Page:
Yesterday I tackled my April Grades for the Cardinals’ position players and today I will tackle the grades for the Cardinals’ pitching staff and the manager. Chris Carpenter is still out and we’ve kind of forgotten that he even exists with how great the staff has been so far in 2012.
Manager Mike Matheny – Matheny was my #1 choice to take over for Tony La Russa after he announced his retirement. We’ve long heard about his potential as a manager. However, I didn’t really like that he had zero managerial experience. It’s something I held heavily against Jose Oquendo. But I felt that Matheny always had the ability to be a good manager, and so far he has been.
It’s hard to take over for a probable future Hall of Fame manager, but he has and he’s done it by making it into his own team. Over the last few years, I felt that the Cardinals had strayed from that “Play Like a Cardinal” ideal and become flat with their on field play. This year, I see some excitement. I see some of that baseball that I recall seeing earlier in La Russa’s tenure coming back. It’s a fun time to be a Cardinals’ fan. Grade: A.
With just six posting days left before the beginning of the 2012 season, I don’t have much time to get things going in the whole preview department. So the hope is to hit several topics over the next few days to round it all up.
Last season the Cardinals starting pitching took a big hit in spring training when Adam Wainwright was lost in February to Tommy John surgery. The injury advanced Kyle McClellan into the rotation. Lance Lynn made two starts when McClellan missed a couple due to an injury in June before Edwin Jackson was acquired near the deadline to replace McClellan in the rotation.
Chris Carpenter, Jaime Garcia, Kyle Lohse, and Jake Westbrook all made over 30 starts for the Cardinals. They hadn’t had that many starters make more than 30 starts since all 5 starting pitchers did it in 2005.
The commercials are back according to a press release that arrived in my inbox this morning. Every year the St. Louis Cardinals (and really teams around baseball) do annual commercials that get shown during their games. In previous years there was a theme like “Play like a Cardinal” or “We are Cardinal Nation.” However this year there doesn’t seem to be an overriding motto.
Rather than release them all at the same time as they have in previous years, the organization is using a “film festival” style release with each ad being released on the internet on their web and social media presences. What this means is, you’ll have to keep coming back for more. Unless you just wait until Friday night to view them all at once.
Right now three commercial spots are released. Skip Schumaker showing off his impressive glove collection to Allen Craig, Adam Wainwright telling Jake Westbrook and Kyle Lohse about his personal twitterer, and then one of all the players still finding confetti everywhere.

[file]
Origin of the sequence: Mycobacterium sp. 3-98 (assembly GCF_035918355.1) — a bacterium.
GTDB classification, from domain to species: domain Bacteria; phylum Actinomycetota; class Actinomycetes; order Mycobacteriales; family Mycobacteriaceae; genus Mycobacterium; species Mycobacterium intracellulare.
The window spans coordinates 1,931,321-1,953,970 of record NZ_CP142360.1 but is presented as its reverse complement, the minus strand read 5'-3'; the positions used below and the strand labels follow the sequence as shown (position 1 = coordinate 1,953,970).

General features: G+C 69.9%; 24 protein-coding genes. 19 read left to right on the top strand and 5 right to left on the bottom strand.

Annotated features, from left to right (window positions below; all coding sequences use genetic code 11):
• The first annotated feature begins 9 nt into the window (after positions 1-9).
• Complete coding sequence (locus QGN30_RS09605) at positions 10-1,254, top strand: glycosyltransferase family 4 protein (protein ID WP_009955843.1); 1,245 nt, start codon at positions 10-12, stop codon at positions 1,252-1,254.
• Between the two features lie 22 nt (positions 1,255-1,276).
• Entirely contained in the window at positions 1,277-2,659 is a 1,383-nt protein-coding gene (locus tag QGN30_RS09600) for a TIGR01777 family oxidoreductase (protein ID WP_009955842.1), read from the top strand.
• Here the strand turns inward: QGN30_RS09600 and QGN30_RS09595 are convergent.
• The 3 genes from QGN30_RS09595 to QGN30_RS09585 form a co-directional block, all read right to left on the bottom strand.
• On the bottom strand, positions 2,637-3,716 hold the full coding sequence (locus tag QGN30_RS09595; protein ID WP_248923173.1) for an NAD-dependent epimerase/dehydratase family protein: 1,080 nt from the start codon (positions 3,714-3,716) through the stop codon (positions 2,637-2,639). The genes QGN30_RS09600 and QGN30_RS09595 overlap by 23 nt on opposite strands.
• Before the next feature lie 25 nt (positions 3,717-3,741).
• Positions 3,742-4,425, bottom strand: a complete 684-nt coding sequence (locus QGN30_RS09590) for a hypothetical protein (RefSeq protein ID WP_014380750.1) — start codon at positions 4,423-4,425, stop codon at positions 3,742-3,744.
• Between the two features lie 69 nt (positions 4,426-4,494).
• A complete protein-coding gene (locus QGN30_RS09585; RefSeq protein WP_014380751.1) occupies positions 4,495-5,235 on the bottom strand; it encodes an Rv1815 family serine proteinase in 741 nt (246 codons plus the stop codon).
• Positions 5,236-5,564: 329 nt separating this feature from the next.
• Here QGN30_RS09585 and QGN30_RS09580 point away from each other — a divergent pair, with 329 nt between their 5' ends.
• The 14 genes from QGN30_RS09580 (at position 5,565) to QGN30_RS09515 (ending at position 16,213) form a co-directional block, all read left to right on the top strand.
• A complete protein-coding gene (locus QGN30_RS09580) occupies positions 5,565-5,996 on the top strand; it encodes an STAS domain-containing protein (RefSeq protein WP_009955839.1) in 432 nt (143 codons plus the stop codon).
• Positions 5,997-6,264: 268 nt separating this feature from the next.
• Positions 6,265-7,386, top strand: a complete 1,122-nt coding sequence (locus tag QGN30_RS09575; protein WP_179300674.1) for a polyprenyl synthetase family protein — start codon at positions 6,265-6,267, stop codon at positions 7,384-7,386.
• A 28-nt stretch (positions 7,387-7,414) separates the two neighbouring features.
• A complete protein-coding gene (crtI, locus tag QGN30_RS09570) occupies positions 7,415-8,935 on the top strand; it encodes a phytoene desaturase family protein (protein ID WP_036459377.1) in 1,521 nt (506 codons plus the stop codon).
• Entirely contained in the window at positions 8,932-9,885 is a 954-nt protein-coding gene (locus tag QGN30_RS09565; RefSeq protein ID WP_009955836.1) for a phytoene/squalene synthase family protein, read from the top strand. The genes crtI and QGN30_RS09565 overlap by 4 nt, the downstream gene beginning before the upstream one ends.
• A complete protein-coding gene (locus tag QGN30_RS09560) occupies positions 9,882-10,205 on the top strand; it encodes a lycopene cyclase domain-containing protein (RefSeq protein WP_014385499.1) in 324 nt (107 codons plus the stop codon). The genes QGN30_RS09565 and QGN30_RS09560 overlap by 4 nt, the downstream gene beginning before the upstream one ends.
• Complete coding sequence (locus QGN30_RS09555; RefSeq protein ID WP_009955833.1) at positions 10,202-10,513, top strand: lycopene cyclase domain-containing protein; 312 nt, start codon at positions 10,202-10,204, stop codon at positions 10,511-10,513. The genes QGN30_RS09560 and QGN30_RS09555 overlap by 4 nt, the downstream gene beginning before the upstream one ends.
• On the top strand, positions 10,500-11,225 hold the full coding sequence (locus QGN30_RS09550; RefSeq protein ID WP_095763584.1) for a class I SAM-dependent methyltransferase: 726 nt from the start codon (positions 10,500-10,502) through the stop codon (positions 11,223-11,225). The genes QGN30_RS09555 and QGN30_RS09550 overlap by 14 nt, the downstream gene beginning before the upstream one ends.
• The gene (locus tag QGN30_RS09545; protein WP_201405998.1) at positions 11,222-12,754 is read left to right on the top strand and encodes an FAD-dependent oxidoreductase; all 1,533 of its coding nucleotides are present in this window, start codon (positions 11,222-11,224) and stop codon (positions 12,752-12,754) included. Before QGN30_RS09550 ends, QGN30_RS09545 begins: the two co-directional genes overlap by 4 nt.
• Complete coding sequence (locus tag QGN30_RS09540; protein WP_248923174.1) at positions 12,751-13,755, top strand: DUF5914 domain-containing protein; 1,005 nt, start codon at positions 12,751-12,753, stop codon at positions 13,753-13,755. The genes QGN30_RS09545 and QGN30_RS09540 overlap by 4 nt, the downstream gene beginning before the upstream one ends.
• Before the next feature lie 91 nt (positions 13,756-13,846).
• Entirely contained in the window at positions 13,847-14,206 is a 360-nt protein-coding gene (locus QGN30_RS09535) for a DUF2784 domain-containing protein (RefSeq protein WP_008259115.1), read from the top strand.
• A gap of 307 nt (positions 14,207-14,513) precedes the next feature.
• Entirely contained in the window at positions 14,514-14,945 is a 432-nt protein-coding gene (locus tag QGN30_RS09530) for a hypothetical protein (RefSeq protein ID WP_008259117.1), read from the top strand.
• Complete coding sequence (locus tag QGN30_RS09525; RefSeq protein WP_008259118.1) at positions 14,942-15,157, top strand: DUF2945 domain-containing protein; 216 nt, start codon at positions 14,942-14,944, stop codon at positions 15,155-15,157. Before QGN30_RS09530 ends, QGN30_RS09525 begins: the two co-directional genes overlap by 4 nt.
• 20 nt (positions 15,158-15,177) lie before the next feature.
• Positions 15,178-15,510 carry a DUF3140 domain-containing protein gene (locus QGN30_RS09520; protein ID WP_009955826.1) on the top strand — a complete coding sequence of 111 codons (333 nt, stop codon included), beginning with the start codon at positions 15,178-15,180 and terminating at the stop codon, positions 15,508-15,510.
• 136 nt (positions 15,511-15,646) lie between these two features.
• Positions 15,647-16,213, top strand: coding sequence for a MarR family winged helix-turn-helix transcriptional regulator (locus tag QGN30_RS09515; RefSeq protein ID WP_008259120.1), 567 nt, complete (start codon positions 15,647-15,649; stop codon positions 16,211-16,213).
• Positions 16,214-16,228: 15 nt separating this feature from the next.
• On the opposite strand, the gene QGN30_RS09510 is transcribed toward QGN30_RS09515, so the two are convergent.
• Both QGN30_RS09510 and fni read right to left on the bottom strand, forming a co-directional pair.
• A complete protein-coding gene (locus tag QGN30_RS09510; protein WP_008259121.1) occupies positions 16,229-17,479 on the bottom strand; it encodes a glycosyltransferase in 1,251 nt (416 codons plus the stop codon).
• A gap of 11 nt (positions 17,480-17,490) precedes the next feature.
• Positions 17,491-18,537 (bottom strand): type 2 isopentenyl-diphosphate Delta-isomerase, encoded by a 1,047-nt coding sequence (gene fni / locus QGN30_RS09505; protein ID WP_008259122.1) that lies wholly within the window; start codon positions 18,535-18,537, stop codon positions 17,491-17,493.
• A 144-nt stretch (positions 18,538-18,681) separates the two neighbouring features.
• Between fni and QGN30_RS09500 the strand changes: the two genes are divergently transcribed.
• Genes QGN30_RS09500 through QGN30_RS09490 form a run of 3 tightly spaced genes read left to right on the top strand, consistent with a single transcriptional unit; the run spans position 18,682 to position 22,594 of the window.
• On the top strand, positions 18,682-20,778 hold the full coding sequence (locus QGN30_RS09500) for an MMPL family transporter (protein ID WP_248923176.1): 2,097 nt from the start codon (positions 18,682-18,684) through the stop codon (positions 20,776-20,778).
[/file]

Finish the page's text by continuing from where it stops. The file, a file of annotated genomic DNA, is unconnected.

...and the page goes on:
For the Cardinals, the Opening Day starter at shortstop is pretty well assured. That would be Rafael Furcal. A mid-season addition at the trade deadline for the Cardinals in 2011, Furcal provided a significant upgrade to the defense at shortstop for the Cardinals. It was a steadying glove when the Cardinals needed one most.
The oft-injured Furcal was in the final year of his previous deal with the Los Angeles Dodgers. Furcal had a $12 million club option on his contract for 2012 that could automatically vest with 600 plate appearances. Since he ended up with just 356 between the Dodgers and the Cardinals, the Cardinals’ declined the option and made him a free agent. Eventually, they brought him back as their first post-Pujols deal for 2 years at $7 million a piece.
This could be a very short preview post. You see, because of the injuries that Furcal has suffered over the last 4-5 years, it’s hard to get a good read on what kind of player the Cardinals’ can expect Furcal to be.
The Cardinals made it official this morning that they have signed infielder Alex Cora to a minor league contract with an invitation to Spring Training. According to Derrick Goold, the move is not only for competition, but to help provide some coaching for the younger players. Cora’s playing days are pretty much up, but he has an interest in coaching.
Cora, 36, hit .224 with 0 home runs and 6 RBI in 91 games for the Washington Nationals last season. He spent time at every infield position for the Nationals through the course of the season as well. In his 14 year career he has spent most of the last 7 as a utility infielder off the bench for the Indians, Red Sox, Mets, Rangers, and most recently the Nationals.
The move on the surface is nothing more than depth for the Cardinals as they enter spring training, just in case one of their players gets injured. However, I think there might be more of a potential for Cora to make the major league squad than we expect.
While his bat certainly won’t light the world on fire with his three-year line of .232/.296/.292, he gives the Cardinals something that the other infielders don’t. Who else plays at least a league average shortstop on the Cardinals roster? Rafael Furcal. Behind him? Tyler Greene‘s career numbers at shortstop stack him closer to Ryan Theriot than Furcal. Daniel Descalso took some time there last year and showed potential, but needs more playing time to adjust to the position.
Cora’s glove will be the second best defensive shortstop in Cardinals camp in a few weeks. I can’t be the only one who realized what effect a better shortstop had on the Cardinals pitching staff. For example, Jake Westbrook‘s ERA after the Furcal acquisition was about half a run lower than it was before the trade. That’s big. Depending on how much value the Cardinals think it might have, could end up getting interesting.
Less than two weeks away from pitchers & catchers reporting. Can’t wait.
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